In 2015, as part of the PISA tests, 15-year-olds in more than sixty countries were asked whether they had skipped class one or more times in the last two weeks.

The results varied widely, from 3% in Korea to 60% in Montenegro, compared to an OECD average of 20%. Children in Asian countries were less likely to skip school than children in other countries (Japan and Korea 3%, Chinese Taipei 4%, Hong Kong 5%, Macao 6%, and Singapore 15%). Children in Southern and Central American countries were more likely to skip class (Uruguay 52%, Brazil 48%, Colombia 44%, Peru 40%, Costa Rica 39% and Mexico 26%)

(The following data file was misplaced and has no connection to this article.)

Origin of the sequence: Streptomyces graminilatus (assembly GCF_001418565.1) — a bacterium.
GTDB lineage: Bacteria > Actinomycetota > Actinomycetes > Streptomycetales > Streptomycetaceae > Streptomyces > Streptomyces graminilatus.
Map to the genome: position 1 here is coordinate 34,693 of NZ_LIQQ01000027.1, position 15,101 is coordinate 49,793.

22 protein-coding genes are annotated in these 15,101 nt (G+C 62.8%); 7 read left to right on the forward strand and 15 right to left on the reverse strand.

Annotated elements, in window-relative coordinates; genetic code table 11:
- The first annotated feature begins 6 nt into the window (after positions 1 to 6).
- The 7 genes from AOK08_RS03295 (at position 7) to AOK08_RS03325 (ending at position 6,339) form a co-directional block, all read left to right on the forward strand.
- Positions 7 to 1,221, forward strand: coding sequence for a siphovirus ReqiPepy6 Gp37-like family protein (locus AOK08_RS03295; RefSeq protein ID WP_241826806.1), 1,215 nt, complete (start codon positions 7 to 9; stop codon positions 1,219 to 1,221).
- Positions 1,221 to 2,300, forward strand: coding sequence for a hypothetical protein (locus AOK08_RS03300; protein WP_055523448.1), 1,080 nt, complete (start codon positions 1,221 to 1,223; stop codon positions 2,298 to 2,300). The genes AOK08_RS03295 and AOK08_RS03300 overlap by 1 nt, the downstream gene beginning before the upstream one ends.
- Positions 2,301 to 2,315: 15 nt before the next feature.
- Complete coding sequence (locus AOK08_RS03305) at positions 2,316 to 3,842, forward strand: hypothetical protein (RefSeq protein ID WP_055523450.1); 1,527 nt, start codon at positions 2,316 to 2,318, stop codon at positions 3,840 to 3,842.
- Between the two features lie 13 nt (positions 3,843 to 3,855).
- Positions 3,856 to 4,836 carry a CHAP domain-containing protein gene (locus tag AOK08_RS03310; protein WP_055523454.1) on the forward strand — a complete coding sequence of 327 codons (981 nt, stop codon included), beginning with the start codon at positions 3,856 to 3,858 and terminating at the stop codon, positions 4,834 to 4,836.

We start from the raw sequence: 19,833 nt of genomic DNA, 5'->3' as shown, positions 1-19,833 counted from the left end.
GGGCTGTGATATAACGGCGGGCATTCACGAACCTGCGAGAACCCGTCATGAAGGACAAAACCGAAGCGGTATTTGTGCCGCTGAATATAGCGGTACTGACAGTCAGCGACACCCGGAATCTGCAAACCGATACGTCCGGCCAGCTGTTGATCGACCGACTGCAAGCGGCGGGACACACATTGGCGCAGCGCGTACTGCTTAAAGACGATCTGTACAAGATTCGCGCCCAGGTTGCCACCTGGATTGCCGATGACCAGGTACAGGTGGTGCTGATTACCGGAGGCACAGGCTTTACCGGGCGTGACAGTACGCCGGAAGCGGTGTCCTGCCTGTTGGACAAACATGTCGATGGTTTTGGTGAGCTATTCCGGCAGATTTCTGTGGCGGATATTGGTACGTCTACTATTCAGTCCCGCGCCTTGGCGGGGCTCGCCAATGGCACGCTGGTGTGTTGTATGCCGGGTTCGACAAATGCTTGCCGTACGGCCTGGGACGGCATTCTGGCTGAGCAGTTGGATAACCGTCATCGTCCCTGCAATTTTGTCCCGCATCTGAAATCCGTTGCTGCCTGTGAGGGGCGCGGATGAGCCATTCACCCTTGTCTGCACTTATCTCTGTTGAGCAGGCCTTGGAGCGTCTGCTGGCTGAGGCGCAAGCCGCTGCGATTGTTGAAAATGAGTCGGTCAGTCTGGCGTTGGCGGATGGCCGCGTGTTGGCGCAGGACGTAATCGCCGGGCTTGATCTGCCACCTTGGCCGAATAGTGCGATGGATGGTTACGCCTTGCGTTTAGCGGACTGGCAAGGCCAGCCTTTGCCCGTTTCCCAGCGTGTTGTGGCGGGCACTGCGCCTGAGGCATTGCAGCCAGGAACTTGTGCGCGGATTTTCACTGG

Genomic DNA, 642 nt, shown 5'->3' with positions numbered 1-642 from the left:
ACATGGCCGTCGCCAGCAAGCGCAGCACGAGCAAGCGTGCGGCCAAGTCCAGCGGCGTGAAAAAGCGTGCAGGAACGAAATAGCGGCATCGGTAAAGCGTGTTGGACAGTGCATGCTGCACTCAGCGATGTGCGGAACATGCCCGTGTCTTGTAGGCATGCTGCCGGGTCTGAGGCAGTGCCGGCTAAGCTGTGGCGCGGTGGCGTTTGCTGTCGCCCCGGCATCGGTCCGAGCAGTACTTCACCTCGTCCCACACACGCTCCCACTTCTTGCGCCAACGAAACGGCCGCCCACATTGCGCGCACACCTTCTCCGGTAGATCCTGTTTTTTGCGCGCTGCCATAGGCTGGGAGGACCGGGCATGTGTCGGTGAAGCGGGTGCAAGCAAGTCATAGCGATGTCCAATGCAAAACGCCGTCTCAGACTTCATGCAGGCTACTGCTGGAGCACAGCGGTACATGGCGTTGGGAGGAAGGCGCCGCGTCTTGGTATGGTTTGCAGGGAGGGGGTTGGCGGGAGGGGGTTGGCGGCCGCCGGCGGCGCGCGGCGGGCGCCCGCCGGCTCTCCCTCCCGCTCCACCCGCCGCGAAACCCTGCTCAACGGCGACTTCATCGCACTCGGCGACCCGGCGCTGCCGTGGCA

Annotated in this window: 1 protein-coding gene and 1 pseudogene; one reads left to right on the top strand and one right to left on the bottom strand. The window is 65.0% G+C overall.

Student attendance is a prerequisite for learning at school. In the PISA tests, a 10% increase in the proportion of students missing class corresponds to a 20-point fall in average scores, equivalent to about half a year of learning. Good school management and high quality teaching can reduce absenteeism – some of the best chains of low-cost non-government schools in developing countries have attendance rates above 95%.

Source: PISA 2015, www.oecd.org/pisa